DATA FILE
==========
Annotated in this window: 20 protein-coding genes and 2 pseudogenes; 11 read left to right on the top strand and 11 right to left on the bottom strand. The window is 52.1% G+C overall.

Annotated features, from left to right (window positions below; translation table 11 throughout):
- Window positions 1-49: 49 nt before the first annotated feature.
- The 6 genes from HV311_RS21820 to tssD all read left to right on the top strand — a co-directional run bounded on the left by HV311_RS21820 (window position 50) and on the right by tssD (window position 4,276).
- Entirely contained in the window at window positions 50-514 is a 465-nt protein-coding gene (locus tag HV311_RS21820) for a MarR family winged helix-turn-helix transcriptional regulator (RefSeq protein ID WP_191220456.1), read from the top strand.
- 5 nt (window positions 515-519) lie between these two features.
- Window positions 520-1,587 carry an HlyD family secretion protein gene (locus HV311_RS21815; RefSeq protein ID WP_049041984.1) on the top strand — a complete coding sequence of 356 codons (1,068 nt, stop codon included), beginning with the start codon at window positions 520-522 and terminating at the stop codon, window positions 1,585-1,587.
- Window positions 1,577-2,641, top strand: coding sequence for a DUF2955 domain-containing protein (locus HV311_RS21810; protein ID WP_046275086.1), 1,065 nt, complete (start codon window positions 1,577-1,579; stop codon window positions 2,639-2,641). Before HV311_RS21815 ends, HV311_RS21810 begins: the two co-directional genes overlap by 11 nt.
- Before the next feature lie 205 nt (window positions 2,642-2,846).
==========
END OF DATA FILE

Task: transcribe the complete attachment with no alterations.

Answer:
Annotated in this window: 20 protein-coding genes and 2 pseudogenes; 11 read left to right on the top strand and 11 right to left on the bottom strand. The window is 52.1% G+C overall.

Annotated features, from left to right (window positions below; translation table 11 throughout):
- Window positions 1-49: 49 nt before the first annotated feature.
- The 6 genes from HV311_RS21820 to tssD all read left to right on the top strand — a co-directional run bounded on the left by HV311_RS21820 (window position 50) and on the right by tssD (window position 4,276).
- Entirely contained in the window at window positions 50-514 is a 465-nt protein-coding gene (locus tag HV311_RS21820) for a MarR family winged helix-turn-helix transcriptional regulator (RefSeq protein ID WP_191220456.1), read from the top strand.
- 5 nt (window positions 515-519) lie between these two features.
- Window positions 520-1,587 carry an HlyD family secretion protein gene (locus HV311_RS21815; RefSeq protein ID WP_049041984.1) on the top strand — a complete coding sequence of 356 codons (1,068 nt, stop codon included), beginning with the start codon at window positions 520-522 and terminating at the stop codon, window positions 1,585-1,587.
- Window positions 1,577-2,641, top strand: coding sequence for a DUF2955 domain-containing protein (locus HV311_RS21810; protein ID WP_046275086.1), 1,065 nt, complete (start codon window positions 1,577-1,579; stop codon window positions 2,639-2,641). Before HV311_RS21815 ends, HV311_RS21810 begins: the two co-directional genes overlap by 11 nt.
- Before the next feature lie 205 nt (window positions 2,642-2,846).